Researchers develop simple and scalable method of generating formate

Published 11 January, 2022

Among carbon dioxide (CO2) conversion technologies, electrocatalytic CO2 reduction reaction (CO2RR) offers a promising route for realising renewable energy storage and carbon neutralisation.  In addition, formate, a salt or compound of formic acid generated by CO2RR, has evolved into a valuable commodity. Formate is now widely used in the leather and pharmaceutical industries and has become an economically important feedstock for animals. In addition, it is considered an excellent hydrogen storage carrier and provides the raw material for direct formic acid fuel cells, which power small, portable electronics such as phones, as well as larger fixed power applications and vehicles.

Due to its environmentally-friendly properties and low costs, researchers have been exploring how the metal tin (Sn) and its oxide can be used in formate production. However, to date, the methods suggested generally involve complex processes and lengthy production times, which restrict their large-scale industrial application.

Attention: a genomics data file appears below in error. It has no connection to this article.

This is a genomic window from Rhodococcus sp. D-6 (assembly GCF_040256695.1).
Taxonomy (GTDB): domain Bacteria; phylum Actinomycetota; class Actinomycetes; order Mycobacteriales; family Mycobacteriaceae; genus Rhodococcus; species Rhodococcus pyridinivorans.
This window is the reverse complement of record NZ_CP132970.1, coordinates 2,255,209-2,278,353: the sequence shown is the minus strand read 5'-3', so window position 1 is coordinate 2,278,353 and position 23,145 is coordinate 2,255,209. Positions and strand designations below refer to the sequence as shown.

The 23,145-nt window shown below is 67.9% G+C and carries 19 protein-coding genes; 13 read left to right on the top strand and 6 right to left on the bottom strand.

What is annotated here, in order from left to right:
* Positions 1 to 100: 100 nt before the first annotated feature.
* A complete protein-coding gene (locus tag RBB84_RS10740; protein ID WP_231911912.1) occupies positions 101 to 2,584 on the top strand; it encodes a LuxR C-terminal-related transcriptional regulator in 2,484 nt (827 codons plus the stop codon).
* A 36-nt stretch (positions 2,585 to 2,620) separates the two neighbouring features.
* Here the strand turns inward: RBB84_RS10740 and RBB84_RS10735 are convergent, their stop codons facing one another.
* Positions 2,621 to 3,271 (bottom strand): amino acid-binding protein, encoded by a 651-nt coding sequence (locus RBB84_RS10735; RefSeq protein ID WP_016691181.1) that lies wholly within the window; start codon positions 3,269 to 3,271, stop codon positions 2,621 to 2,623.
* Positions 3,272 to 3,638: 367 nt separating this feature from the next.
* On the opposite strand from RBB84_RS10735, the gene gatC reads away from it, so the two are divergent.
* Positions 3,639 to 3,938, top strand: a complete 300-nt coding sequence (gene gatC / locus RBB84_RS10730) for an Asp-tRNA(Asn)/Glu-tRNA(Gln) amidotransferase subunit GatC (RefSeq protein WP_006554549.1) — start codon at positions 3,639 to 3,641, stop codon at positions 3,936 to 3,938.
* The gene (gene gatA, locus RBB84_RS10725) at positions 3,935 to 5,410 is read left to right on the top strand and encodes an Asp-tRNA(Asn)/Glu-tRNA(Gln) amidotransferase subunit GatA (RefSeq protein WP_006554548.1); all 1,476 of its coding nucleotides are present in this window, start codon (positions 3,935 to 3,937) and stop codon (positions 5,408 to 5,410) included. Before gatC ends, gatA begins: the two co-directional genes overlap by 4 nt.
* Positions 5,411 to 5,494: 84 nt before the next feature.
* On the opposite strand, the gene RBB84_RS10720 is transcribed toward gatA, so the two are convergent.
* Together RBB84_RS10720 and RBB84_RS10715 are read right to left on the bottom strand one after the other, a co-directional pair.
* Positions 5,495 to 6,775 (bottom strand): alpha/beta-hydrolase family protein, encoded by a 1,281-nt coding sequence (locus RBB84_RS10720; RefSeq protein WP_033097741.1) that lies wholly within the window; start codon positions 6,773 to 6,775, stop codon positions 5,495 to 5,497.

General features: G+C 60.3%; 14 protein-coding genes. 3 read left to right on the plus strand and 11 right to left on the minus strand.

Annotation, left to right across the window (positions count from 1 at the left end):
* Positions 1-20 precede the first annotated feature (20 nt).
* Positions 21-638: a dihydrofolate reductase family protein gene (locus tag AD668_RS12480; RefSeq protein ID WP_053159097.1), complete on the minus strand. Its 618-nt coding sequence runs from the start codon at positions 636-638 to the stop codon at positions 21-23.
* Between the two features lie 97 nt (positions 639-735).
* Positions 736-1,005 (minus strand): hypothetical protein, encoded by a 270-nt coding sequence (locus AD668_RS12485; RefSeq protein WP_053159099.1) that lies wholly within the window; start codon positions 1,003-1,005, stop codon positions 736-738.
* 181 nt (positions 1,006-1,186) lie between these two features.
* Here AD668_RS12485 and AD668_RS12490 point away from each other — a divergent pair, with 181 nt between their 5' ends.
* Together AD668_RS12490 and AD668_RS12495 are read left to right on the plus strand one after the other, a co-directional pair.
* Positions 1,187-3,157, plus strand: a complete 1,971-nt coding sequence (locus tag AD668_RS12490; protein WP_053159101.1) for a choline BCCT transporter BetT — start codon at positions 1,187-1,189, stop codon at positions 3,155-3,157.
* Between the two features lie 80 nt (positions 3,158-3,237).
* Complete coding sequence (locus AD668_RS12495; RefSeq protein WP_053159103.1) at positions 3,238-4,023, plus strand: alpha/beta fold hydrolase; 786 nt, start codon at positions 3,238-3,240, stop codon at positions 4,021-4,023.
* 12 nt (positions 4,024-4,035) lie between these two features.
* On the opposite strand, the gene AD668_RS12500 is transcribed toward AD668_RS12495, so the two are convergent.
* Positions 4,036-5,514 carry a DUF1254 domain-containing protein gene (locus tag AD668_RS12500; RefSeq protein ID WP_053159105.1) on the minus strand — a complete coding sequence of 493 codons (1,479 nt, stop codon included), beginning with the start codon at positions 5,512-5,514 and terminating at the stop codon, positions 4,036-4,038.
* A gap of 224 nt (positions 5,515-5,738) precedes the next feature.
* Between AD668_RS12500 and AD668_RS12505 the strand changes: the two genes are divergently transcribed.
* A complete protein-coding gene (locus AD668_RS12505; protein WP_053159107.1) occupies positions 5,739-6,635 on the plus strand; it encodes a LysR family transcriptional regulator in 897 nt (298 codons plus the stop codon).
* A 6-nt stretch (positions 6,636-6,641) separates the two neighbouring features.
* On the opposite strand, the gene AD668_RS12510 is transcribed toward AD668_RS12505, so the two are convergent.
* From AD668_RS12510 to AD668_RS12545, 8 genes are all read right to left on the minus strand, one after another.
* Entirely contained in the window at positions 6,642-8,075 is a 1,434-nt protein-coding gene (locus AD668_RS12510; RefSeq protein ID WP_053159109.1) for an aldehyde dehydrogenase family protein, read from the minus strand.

In a study published in the KeAi journal Green Chemical Engineering, researchers used a one-step electrochemical anodic oxidation (AO) method to synthesise the nanoporous tin oxide using tin foil as the raw material. AO is a scalable, simple and efficient alternative for the preparation of nanoporous tin oxide, providing large specific surfaces, high porosity, and abundant grain boundaries. The researchers achieved a formate partial current density of 285 mA·cm-2 in a flow cell, with selectivity of 96.4%.

Co-corresponding author Sheng Zhang, from Tianjin University in China, explains: “Using nanoporous tin oxides in this process increased the selectivity of formate. In addition, in combination with flow cell architecture, we were able to simultaneously achieve high formate selectivity and current density. Importantly, this process didn’t involve complex preparation processes and a large time investment, which makes it a promising candidate for large-scale industrial production.”


Contact the corresponding author: Sheng Zhang,


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